World Rugby Laws - World Rugby's Law Education Web Site
Laws have moved to: www.world.rugby
    Decision-making framework for high tackles
    May 2019

    Implementation dates

    • Immediate for World Rugby competitions and International matches
    • ASAP for all other competitions
    • If a competition has already started, commencement can be at the start of the next competition window.

    What is a framework?

    A framework is a systematic tool that guides decision making

    • Logical, step by step approach to the problem

    What is a the goal of a framework?

    Guide users to arrive at decisions that are:

    • Consistent
    • Accurate
    • Objective (can be explained even with allowable disagreements)

    What is the purpose of this framework?

    Under Law 9.11, the referee is always entitled to issue a red or yellow card for anything that they deem to be reckless or dangerous.

    However, the following guideline is intended to improve consistency in application of sanctions by distinguishing between dangerous tackles that warrant a penalty, yellow card or red card. The framework also supports protection of the head of both players by consistently and frequently sanctioning the tackle behaviour that is known to be the highest risk.

    Three step process to use the framework

    INITIAL DECISION

    Is the tackle a shoulder charge or high tackle?

    DEFINITIONS

    Shoulder charge

    Arm of the shoulder making contact with the ball carrier is behind the tackler’s body or tucked in ‘sling’ position at contact

    High tackle

    An illegal tackle causing head contact, where head contact is identified by clear contact to ball carrier’s head/neck OR the head visibly moves backwards from the contact point OR the ball carrier requires an HIA

    Note: the head’s first movement is back in a head-contact tackle or head-contact shoulder charge, and forward in a ‘body-contact’ tackle or ‘body-contact’ shoulder charge

    IF SHOULDER CHARGE or HIGH TACKLE:

    1. Was there ball carrier head/neck contact?
    2. What is the degree of danger – high or low?
    3. Are there clear and obvious mitigating factors?*

    * For mitigation, only one reduction in sanction can apply, irrespective of the number of mitigating factors present

    VIDEO SIGNS INDICATING HIGHER DEGREE OF DANGER

    Preparation

    • Tackler draws the arm back prior to contact
    • Tackler may leave the ground
    • Arm swings forward prior to contact

    Contact

    • Tackler is attempting an active/dominant tackle, as opposed to passive/soak, or “pulling out” of contact
    • Tackler speed and/or acceleration into tackle is high
    • Rigid arm or elbow makes contact with BC head as part of a swinging motion

    Follow through

    • Tackler completes the tackle (as opposed to immediate release/withdrawal)

    Factors to consider against mitigation:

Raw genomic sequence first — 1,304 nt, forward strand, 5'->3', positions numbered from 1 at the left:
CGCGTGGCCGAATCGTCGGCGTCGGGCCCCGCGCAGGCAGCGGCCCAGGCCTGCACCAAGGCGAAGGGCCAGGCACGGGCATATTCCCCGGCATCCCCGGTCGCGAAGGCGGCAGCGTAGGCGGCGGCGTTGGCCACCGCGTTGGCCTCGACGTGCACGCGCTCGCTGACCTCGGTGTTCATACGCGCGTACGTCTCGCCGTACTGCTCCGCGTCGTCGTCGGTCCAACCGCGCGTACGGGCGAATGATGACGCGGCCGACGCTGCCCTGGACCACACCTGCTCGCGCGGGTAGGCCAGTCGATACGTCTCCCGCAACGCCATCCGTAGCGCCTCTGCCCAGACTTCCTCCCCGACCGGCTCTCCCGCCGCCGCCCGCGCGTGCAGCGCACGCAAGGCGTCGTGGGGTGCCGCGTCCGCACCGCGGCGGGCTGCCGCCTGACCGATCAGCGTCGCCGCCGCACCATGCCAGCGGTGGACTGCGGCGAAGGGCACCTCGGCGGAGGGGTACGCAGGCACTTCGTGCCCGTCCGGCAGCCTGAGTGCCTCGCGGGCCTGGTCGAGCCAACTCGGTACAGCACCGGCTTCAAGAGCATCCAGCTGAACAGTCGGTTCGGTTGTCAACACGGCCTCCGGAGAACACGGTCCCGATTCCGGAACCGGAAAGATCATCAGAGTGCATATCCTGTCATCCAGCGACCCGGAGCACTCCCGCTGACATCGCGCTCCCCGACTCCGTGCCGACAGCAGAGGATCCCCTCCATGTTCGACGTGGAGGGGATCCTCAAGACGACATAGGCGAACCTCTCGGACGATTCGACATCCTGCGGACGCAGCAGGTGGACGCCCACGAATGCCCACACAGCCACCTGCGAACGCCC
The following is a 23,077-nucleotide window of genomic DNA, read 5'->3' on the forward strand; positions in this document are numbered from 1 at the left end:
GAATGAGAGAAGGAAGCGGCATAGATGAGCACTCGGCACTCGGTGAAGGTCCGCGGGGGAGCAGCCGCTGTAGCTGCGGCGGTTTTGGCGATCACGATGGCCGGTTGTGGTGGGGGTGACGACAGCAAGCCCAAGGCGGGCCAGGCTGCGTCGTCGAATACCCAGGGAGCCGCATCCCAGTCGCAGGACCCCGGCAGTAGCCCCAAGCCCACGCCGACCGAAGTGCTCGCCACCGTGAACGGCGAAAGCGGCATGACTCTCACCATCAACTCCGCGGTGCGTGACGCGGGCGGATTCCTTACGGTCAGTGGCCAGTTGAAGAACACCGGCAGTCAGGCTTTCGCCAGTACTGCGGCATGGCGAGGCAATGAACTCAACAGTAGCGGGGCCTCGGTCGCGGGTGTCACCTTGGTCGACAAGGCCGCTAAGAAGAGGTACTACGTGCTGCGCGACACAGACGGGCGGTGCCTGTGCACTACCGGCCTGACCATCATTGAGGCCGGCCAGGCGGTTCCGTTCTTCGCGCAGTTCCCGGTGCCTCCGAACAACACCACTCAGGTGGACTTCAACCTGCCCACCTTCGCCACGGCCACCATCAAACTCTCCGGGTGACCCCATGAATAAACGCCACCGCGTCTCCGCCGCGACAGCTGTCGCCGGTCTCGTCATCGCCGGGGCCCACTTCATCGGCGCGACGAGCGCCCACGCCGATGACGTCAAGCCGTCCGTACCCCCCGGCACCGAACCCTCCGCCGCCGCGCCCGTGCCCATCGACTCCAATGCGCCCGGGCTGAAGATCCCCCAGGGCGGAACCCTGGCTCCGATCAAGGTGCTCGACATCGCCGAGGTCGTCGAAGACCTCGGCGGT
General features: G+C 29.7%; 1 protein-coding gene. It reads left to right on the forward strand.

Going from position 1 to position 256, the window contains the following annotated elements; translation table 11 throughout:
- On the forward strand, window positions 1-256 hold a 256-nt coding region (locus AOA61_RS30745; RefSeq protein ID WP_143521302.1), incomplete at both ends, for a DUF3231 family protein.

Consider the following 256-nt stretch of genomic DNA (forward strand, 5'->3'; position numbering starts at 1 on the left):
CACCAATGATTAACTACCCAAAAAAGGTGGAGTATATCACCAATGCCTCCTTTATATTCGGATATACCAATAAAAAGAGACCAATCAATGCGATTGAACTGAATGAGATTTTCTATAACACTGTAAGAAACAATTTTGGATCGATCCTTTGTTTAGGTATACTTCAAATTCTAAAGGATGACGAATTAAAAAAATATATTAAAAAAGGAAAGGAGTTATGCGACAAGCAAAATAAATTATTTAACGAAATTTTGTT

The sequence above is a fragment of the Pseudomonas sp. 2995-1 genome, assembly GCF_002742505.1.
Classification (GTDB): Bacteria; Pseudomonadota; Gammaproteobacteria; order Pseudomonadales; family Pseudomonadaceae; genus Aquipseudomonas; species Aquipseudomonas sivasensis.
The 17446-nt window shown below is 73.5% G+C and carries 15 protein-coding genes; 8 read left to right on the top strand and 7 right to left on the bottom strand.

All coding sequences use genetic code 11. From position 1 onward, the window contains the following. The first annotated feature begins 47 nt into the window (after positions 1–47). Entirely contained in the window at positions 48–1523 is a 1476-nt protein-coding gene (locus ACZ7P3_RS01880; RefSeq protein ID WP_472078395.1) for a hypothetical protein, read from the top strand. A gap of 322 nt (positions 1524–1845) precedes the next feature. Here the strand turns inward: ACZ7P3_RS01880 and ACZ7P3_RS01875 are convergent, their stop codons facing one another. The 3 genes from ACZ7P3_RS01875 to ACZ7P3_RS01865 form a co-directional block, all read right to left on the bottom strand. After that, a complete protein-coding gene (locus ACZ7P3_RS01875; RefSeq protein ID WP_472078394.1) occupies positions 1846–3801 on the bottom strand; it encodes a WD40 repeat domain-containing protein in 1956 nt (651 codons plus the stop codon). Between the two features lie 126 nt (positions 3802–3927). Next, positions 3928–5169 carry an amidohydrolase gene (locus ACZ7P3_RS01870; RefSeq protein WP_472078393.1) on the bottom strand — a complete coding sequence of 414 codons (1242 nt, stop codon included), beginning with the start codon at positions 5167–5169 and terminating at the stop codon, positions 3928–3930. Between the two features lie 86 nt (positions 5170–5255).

• If the tackler and BC are in open space and/or the tackler has clear line of sight and time before contact

    Mitigating factors

    (must be clear and obvious and can only be applied to reduce a sanction by 1 level)

    • Tackler makes a definite attempt to change height in an effort to avoid ball carrier’s head
    • BC suddenly drops in height (e.g. From earlier tackle, trips/falls, dives to score)
    • Tackler is unsighted prior to contact
    • “Reactionary” tackle, immediate release
    • Head contact is indirect (starts elsewhere on the body and then slips or moves up resulting in minor contact to the BC’s head or neck)

    Summary of tackle circumstances warranting range of sanctions

    RED CARD

    • Shoulder charge (no arms tackle) to the head or neck of the ball carrier, and mitigation is not applied
    • High tackle with any contact between the tackler’s shoulder or head and the BC’s head or neck, with high degree of danger, and mitigation is not applied
    • High tackle with first contact from the tackler’s arm to the BC’s head or neck, with high degree of danger, and mitigation is not applied

    YELLOW CARD

    • Any red card oence where mitigation is applied (as per framework)
    • Shoulder charge to the body (no head or neck contact), with high degree of danger
    • High tackle with any contact between the tackler’s shoulder or head and the BC’s head or neck, with low degree of danger, and mitigation is not applied
    • High tackle with contact from the tackler’s arm to the BC’s head or neck with low degree of danger, and mitigation is not applied
    • High tackle with contact from the tackler’s arm, which starts elsewhere on the body and then slips or moves up resulting in minor contact to the BC’s head or neck, with high degree of danger, and mitigation is not applied

    PENALTY

    • Any yellow card oence where mitigation is applied (as per framework)
    • Shoulder charge to the body (no head or neck contact), with low degree of danger
    • High tackle with first contact from the tackler’s arm, which starts elsewhere on the body and then slips or moves up resulting in minor contact to the BC’s head or neck, with low degree of danger and no mitigating factors
    • High tackle with first contact above or over the shoulder of the ball carrier, but without contact to the head or neck of the ball carrier during the execution of the tackle (seat belt tackle)